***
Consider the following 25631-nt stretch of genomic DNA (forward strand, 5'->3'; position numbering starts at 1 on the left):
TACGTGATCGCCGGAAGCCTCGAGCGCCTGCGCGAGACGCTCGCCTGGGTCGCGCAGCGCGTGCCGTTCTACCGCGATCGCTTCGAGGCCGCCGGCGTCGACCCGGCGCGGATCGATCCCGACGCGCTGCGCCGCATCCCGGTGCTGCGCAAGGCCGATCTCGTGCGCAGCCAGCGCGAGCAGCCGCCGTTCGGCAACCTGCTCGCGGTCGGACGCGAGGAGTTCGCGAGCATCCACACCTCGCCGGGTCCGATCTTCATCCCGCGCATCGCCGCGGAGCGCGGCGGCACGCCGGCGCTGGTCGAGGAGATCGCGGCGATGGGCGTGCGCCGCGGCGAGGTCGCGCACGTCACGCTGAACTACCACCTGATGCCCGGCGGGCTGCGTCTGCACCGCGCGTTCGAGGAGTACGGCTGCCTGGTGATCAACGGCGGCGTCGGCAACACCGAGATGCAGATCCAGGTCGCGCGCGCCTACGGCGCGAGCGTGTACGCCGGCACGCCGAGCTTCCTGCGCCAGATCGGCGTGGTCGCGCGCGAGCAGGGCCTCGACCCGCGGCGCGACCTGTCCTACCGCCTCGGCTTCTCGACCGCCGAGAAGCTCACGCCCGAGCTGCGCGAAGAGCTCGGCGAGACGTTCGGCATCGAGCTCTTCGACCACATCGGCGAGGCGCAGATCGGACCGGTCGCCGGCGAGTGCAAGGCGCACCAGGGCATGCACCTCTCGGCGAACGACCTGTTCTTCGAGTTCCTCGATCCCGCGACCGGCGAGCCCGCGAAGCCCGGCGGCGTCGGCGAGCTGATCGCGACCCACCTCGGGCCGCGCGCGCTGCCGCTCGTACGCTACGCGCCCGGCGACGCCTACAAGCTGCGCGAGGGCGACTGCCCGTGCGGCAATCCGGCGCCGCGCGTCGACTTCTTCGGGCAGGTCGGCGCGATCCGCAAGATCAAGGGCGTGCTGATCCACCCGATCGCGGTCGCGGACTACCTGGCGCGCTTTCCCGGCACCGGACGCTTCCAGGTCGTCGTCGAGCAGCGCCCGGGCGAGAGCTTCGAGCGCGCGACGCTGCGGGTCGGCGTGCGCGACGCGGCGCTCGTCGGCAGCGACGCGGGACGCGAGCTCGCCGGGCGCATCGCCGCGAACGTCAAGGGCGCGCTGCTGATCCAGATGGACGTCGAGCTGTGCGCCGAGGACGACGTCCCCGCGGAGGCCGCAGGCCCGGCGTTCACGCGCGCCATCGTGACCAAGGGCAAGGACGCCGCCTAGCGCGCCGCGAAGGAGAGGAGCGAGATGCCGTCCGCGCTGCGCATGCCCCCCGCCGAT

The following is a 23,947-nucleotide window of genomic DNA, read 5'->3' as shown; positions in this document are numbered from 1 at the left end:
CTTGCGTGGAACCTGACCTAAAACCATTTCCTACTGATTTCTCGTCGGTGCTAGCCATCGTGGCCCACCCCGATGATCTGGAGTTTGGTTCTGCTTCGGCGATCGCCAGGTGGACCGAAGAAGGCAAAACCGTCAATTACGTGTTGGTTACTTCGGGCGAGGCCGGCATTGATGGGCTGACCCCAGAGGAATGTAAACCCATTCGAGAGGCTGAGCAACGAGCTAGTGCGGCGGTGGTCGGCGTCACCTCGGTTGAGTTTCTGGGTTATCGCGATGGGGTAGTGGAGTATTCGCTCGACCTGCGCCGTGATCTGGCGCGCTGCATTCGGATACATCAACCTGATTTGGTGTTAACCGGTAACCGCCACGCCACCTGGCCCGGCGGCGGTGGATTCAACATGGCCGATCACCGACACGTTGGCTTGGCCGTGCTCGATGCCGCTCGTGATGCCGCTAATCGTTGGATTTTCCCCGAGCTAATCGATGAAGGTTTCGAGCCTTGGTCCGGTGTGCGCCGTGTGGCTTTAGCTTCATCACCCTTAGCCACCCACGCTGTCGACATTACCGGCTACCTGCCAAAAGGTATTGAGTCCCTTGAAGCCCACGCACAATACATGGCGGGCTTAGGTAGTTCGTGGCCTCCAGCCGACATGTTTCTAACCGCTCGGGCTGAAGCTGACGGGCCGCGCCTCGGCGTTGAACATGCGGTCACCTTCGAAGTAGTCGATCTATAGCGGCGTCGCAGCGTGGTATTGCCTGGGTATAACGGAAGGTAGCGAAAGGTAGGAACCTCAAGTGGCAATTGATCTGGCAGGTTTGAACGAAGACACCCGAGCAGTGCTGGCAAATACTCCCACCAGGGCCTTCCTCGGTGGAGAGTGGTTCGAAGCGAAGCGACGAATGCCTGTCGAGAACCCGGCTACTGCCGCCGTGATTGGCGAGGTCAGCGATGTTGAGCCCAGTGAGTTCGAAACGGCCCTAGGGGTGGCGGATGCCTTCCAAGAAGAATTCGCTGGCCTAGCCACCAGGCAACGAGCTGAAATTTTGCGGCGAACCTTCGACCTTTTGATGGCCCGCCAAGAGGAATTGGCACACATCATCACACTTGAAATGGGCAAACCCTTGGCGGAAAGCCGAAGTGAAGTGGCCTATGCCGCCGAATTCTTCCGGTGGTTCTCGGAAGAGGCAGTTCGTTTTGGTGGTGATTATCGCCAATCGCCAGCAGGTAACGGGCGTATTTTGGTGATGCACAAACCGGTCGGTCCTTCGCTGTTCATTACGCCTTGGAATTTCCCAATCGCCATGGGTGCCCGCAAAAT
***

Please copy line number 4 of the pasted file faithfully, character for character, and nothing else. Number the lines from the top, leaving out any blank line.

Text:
CTTGCGTGGAACCTGACCTAAAACCATTTCCTACTGATTTCTCGTCGGTGCTAGCCATCGTGGCCCACCCCGATGATCTGGAGTTTGGTTCTGCTTCGGCGATCGCCAGGTGGACCGAAGAAGGCAAAACCGTCAATTACGTGTTGGTTACTTCGGGCGAGGCCGGCATTGATGGGCTGACCCCAGAGGAATGTAAACCCATTCGAGAGGCTGAGCAACGAGCTAGTGCGGCGGTGGTCGGCGTCACCTCGGTTGAGTTTCTGGGTTATCGCGATGGGGTAGTGGAGTATTCGCTCGACCTGCGCCGTGATCTGGCGCGCTGCATTCGGATACATCAACCTGATTTGGTGTTAACCGGTAACCGCCACGCCACCTGGCCCGGCGGCGGTGGATTCAACATGGCCGATCACCGACACGTTGGCTTGGCCGTGCTCGATGCCGCTCGTGATGCCGCTAATCGTTGGATTTTCCCCGAGCTAATCGATGAAGGTTTCGAGCCTTGGTCCGGTGTGCGCCGTGTGGCTTTAGCTTCATCACCCTTAGCCACCCACGCTGTCGACATTACCGGCTACCTGCCAAAAGGTATTGAGTCCCTTGAAGCCCACGCACAATACATGGCGGGCTTAGGTAGTTCGTGGCCTCCAGCCGACATGTTTCTAACCGCTCGGGCTGAAGCTGACGGGCCGCGCCTCGGCGTTGAACATGCGGTCACCTTCGAAGTAGTCGATCTATAGCGGCGTCGCAGCGTGGTATTGCCTGGGTATAACGGAAGGTAGCGAAAGGTAGGAACCTCAAGTGGCAATTGATCTGGCAGGTTTGAACGAAGACACCCGAGCAGTGCTGGCAAATACTCCCACCAGGGCCTTCCTCGGTGGAGAGTGGTTCGAAGCGAAGCGACGAATGCCTGTCGAGAACCCGGCTACTGCCGCCGTGATTGGCGAGGTCAGCGATGTTGAGCCCAGTGAGTTCGAAACGGCCCTAGGGGTGGCGGATGCCTTCCAAGAAGAATTCGCTGGCCTAGCCACCAGGCAACGAGCTGAAATTTTGCGGCGAACCTTCGACCTTTTGATGGCCCGCCAAGAGGAATTGGCACACATCATCACACTTGAAATGGGCAAACCCTTGGCGGAAAGCCGAAGTGAAGTGGCCTATGCCGCCGAATTCTTCCGGTGGTTCTCGGAAGAGGCAGTTCGTTTTGGTGGTGATTATCGCCAATCGCCAGCAGGTAACGGGCGTATTTTGGTGATGCACAAACCGGTCGGTCCTTCGCTGTTCATTACGCCTTGGAATTTCCCAATCGCCATGGGTGCCCGCAAAAT